A new face at Exodus Housing

Tonya Tunnell-Thornhill, the new executive director of the non-profit that aims to help families escape domestic violence, came in at a time when funding was being slashed at many domestic violence programs in the county.

There’s someone new in the driver’s seat at Sumner’s Exodus Housing.

Tonya Tunnell-Thornhill, the new executive director of the non-profit that aims to help families escape domestic violence, came in at a time when funding was being slashed at many domestic violence programs in the county.

Tunnell-Thornhill started working with Exodus Housing as a volunteer more than a decade ago after she graduated from WSU.

“I started volunteering with four different agencies because I wanted to gain some experience in social services,” the Buckley resident said. “This is my second career… I used to do hair.”

Wanting to get into social services led her many places, including Plateau Outreach Ministries in Enumclaw.

“I wasn’t entirely sure where I wanted to go. I had a friend that got out of a DV relationship and she stayed at our house for a few months, and at that point I thought, I definitely need to be in social services,” Tunnell-Thornhill continued. “I still wasn’t sure what genre, but it really didn’t matter to me, I just wanted to get my foot in the door somewhere.”

Eventually, a paid position opened up at Exodus , and she’s stuck with it ever since.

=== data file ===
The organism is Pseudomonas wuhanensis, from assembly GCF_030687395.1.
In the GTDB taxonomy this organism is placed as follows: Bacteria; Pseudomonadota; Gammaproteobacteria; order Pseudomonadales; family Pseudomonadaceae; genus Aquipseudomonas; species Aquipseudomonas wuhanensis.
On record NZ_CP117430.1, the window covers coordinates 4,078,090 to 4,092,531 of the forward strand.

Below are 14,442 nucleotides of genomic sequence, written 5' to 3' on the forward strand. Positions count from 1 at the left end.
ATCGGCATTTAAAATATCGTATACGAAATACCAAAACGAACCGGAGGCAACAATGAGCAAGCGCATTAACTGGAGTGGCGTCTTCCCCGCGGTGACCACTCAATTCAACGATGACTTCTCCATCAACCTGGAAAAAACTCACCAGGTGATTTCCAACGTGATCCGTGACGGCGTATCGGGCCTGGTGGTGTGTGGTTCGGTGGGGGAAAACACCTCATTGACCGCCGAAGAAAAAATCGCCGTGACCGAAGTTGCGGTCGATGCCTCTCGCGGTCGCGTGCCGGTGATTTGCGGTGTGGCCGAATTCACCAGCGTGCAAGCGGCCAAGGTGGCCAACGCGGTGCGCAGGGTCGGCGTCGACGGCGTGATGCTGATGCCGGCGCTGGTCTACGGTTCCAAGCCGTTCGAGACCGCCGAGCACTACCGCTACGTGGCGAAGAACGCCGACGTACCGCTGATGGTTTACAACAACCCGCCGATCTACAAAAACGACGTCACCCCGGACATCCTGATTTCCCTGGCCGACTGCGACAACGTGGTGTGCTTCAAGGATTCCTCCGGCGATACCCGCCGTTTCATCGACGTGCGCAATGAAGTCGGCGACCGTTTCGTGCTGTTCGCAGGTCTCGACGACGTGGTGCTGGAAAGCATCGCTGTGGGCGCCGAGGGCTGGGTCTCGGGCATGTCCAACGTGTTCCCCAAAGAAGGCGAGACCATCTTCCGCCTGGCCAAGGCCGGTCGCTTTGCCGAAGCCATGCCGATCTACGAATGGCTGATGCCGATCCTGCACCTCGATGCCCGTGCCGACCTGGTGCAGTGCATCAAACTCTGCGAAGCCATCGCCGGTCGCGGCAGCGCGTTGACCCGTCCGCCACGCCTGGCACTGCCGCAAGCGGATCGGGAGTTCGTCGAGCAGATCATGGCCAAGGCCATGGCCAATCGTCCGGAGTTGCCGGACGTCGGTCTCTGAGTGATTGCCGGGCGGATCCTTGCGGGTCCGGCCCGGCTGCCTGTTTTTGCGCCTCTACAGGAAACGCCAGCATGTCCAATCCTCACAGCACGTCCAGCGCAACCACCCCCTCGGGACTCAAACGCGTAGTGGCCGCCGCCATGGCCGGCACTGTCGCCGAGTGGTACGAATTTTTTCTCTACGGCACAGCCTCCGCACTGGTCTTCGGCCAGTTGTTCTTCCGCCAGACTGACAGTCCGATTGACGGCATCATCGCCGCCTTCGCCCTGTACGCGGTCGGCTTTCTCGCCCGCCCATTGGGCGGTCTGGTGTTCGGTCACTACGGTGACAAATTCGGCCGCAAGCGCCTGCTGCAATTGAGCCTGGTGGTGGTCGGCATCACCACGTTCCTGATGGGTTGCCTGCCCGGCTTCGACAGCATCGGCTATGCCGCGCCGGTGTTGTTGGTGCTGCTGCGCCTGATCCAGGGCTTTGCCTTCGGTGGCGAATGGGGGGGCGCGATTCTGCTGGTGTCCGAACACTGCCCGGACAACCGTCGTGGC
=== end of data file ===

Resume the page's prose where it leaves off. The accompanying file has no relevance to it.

“I’ve worked almost every job in-between, with the exception of the finance manager,” she said.

Over the last several years, formed executive director Joe O’Neil was training her to take over his position on the off-chance he’d leave for another job.

O’Neil took that chance to relocate help with homeless veterans in Las Vegas last December, and made Tunnell-Thornhill the new head of the organization.

FUNDING CUT IN HALF

According to Tunnell-Thornhill, the state government and Pierce County switch their focus on which social programs get funding every few years.

At the end of 2016, it looked like government funds would be more allocated to programs that addressed chronic homelessness, but to fund those programs more, funding from other social programs — Like Exodus House — were cut.

“We lost almost half of what we would normally get.,” Tunnell-Thornhill said. In 2015, Exodus House had a budget for more than $900,000, but in 2016, it was closer to $540,000.

To compensate, Exodus House had to cut staffing in half (from five to three), but what was drastically reduced was the number of families the program was able to aid as funding ran out.

Tunnell-Thornhill said back in 2015, they were helping somewhere close to 130 families, but the number has shrunk closer to 70.

A bump in funding mid-year allowed Tunnell-Thornhill to hire a fourth staff member to help the non-profit with their accounting, but unless Exodus Housing receives more funding in 2018, she said that position will have to end as well.

WHAT DOES EXODUS DO?

Exodus House is a rapid rehousing program, which means they work at trying to get families escaping a domestic violence situation rehoused, either in a home or apartment with a lease in their name, as quickly as possible.